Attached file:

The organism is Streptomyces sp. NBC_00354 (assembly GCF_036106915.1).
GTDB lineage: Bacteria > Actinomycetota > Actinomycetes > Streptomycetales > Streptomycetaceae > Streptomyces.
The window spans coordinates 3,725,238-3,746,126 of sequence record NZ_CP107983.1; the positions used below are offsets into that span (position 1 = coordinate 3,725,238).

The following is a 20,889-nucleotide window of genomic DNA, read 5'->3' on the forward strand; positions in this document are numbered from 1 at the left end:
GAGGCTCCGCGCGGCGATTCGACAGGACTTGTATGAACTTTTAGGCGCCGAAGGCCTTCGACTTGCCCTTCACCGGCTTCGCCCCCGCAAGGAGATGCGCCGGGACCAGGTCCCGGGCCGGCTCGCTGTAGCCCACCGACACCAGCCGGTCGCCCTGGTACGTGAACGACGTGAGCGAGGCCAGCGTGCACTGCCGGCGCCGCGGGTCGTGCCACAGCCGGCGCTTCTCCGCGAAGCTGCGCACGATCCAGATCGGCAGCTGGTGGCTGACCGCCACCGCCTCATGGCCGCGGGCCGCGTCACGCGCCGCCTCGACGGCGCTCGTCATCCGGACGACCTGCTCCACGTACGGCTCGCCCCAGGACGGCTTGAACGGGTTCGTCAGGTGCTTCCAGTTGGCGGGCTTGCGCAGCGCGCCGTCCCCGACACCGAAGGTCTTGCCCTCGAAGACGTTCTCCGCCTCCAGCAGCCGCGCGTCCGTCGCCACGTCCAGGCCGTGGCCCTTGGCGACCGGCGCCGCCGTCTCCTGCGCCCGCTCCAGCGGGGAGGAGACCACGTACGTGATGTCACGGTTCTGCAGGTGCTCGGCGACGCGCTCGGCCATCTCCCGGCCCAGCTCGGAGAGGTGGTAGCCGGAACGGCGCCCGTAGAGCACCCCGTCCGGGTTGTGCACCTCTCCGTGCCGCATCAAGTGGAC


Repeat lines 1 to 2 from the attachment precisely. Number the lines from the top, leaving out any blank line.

The organism is Streptomyces sp. NBC_00354 (assembly GCF_036106915.1).
GTDB lineage: Bacteria > Actinomycetota > Actinomycetes > Streptomycetales > Streptomycetaceae > Streptomyces.